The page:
That minimized the financing costs. In addition, the deals were "pooling-of-interest" transactions that didn't have the tax consequences of the NME-AMI deal.
Because of AMI's ownership structure and the partial payment of cash, NME is taking on $2.3 billion in AMI goodwill. Goodwill is an accounting term that refers to the purchase price paid minus the value of the hard assets.
Goodwill is not a tax-deductible item, meaning that NME can expect to incur about $20 million in additional taxes each year for 40 years-the length of the amortization.
However, taxes aren't a particular problem for NME because of its huge fines and legal settlements stemming from its ill-fated psychiatric operations. For example, $314 million of the fine NME paid to government is tax-deductible. The bottom line is that NME won't have to pay any corporate federal taxes in 1995.
Motivated buyers, sellers.Despite the high costs associated with the deal, observers say both companies were motivated to move quickly.
Sources say AMI investors and executives were aware that Columbia/HCA's president and chief executive officer, Richard Scott, had been talking to NME about a possible acquisition. In addition, AMI and NME also had been talking for several months. Because AMI's controlling shareholders wanted at least part cash in exchange for their shares, those negotiations frequently centered on price.
"To the extent to which we are not going to be in control, our policy is to liquefy a significant part of the investment," said Melvyn Klein, an AMI director who helped lead the 1989 leveraged buyout of AMI. Mr. Klein is general partner of Chicago-based GKH investor group, whose stake in the newly merged company will be 5%, down from 32% in AMI. Three companies-GKH, First Boston Corp. and the pension fund of General Motors Corp.-own 60% of AMI. Their approval of last week's merger means AMI won't be required to file a proxy or hold a shareholder meeting.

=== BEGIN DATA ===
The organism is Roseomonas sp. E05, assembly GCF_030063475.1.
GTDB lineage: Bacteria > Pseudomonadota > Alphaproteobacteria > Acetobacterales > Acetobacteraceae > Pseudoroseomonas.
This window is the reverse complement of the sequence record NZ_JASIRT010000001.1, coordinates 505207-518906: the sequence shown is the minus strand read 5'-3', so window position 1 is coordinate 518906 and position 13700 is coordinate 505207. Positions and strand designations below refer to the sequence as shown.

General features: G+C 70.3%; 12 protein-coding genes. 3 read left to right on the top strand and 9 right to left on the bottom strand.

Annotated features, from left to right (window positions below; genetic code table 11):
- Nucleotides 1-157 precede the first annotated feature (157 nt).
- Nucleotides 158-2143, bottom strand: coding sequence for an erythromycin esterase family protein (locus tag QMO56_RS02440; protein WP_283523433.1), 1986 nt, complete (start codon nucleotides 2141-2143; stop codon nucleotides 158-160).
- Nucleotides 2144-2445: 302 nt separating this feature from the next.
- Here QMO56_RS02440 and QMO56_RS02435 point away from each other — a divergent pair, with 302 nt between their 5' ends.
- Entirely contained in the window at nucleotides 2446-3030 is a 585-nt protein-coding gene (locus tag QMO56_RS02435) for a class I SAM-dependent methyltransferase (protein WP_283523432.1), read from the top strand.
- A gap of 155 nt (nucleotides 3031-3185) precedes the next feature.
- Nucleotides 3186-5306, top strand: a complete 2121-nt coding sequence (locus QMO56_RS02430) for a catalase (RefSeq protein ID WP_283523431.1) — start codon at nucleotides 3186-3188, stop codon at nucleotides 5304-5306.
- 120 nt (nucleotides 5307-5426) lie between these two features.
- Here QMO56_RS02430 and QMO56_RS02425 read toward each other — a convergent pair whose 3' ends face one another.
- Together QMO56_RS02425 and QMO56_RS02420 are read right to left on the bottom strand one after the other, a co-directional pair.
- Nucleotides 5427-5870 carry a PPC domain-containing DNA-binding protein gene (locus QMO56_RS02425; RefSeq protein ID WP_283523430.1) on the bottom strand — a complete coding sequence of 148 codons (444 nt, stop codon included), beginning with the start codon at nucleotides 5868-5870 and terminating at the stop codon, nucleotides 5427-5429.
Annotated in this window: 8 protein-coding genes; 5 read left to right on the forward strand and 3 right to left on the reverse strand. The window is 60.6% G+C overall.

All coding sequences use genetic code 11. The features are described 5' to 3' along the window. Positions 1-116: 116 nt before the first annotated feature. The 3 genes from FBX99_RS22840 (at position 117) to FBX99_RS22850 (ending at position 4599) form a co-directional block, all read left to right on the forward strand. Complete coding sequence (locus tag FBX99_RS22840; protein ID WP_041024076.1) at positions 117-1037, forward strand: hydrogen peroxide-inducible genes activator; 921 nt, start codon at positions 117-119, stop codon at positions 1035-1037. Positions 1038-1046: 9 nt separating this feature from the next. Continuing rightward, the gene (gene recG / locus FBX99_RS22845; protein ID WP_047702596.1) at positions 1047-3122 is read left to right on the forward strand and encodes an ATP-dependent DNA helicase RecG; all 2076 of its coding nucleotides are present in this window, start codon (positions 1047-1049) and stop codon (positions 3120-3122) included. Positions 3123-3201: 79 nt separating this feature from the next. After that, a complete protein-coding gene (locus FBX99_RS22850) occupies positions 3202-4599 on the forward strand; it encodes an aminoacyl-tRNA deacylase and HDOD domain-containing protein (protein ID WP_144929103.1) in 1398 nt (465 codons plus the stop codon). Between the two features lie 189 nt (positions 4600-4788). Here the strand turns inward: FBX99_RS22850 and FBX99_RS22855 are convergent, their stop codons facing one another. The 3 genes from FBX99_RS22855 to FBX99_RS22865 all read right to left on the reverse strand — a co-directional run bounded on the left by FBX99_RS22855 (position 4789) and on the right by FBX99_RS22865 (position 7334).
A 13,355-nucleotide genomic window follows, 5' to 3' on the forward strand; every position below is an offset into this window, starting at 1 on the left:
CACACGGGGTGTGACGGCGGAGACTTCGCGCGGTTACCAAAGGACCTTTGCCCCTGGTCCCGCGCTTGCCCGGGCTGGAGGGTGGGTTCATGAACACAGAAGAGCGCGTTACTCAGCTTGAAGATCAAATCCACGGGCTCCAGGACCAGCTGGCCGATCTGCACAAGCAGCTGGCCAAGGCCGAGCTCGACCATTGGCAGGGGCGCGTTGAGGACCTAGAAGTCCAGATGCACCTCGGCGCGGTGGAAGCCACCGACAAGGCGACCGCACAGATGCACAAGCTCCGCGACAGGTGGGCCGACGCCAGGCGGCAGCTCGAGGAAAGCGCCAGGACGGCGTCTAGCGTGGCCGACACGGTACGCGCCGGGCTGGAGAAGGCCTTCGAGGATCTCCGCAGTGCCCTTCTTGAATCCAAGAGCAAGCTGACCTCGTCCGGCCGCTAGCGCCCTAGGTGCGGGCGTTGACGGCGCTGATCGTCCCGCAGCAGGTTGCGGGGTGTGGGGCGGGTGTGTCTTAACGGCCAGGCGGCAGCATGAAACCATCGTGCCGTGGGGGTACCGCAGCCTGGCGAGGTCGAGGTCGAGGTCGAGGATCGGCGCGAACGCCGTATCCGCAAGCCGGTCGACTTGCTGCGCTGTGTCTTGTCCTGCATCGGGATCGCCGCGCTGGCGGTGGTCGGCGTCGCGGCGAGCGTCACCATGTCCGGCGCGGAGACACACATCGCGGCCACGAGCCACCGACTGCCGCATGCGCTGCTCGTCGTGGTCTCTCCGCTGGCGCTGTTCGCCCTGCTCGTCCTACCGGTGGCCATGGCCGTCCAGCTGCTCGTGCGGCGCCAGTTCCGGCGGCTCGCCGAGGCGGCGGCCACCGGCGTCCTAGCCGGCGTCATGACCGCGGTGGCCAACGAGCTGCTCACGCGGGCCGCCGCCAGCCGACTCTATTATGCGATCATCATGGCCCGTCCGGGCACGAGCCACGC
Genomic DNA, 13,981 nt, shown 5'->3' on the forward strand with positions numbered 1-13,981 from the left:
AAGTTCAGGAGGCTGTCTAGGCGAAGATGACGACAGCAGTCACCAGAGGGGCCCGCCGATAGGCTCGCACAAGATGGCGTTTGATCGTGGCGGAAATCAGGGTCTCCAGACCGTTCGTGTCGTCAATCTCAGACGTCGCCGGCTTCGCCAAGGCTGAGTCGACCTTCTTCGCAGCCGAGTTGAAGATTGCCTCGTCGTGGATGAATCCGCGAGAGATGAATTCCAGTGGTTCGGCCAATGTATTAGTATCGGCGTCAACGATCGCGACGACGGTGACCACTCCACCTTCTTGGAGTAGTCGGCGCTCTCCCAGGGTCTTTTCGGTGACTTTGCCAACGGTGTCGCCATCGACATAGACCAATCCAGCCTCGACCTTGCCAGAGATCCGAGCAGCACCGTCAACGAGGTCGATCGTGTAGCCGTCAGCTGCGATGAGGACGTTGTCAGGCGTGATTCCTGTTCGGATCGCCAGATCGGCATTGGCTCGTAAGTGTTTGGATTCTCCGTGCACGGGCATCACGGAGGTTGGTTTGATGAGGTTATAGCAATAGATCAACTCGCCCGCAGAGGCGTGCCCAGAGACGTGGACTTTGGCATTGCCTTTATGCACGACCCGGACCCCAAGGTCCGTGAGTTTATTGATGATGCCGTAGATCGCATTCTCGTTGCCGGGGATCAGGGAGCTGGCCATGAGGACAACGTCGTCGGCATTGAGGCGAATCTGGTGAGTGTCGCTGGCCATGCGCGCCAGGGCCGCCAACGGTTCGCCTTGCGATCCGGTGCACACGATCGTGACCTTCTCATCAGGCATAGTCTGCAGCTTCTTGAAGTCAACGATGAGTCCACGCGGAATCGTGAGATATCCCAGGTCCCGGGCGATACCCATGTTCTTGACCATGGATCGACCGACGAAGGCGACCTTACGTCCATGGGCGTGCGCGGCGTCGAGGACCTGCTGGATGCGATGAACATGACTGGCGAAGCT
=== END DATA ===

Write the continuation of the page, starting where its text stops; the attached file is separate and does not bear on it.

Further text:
In recent weeks, those controlling shareholders became concerned about recent events affecting the healthcare industry. For example, last spring, AMI stock topped out at $26.63 on the New York Stock Exchange, and some analysts said it could go as high as $30 because of takeover speculation.
It didn't, and by Oct. 7-a few days after Columbia/HCA announced its deal with Healthtrust-the stock was down to $22.50-15% off the peak.
Over the weekend of Oct. 8 and 9, a group of AMI directors and executives flew to Santa Monica to talk with NME Chairman and CEO Jeffrey Barbakow and his team.
Both sides were eager for a deal, sources said, because Columbia/HCA had just agreed to buy Healthtrust, and AMI officials realized that Columbia/HCA had the resources to buy cash-rich NME as well.
"Had Columbia bought NME, the cash value of AMI would have been substantially impaired," said Todd Richter, healthcare analyst for Dean Witter Reynolds, a New York-based investment banking firm. "There were no more cash buyers (for AMI)."
Willingness to do the deal may have gotten AMI shareholders more cash, too. Under a proposed deal that was leaked to The Wall Street Journal last month, AMI shareholders were to receive $15.50, half a share of NME and half an NME warrant for each share they held.
Under last week's agreement, AMI shareholders will receive $19 in cash and 0.42 share of NME stock for each share they hold.
Robert O'Leary, AMI's chairman and CEO, and John Casey, president and COO, will become co-vice chairmen of the new company. Their operating roles haven't been determined.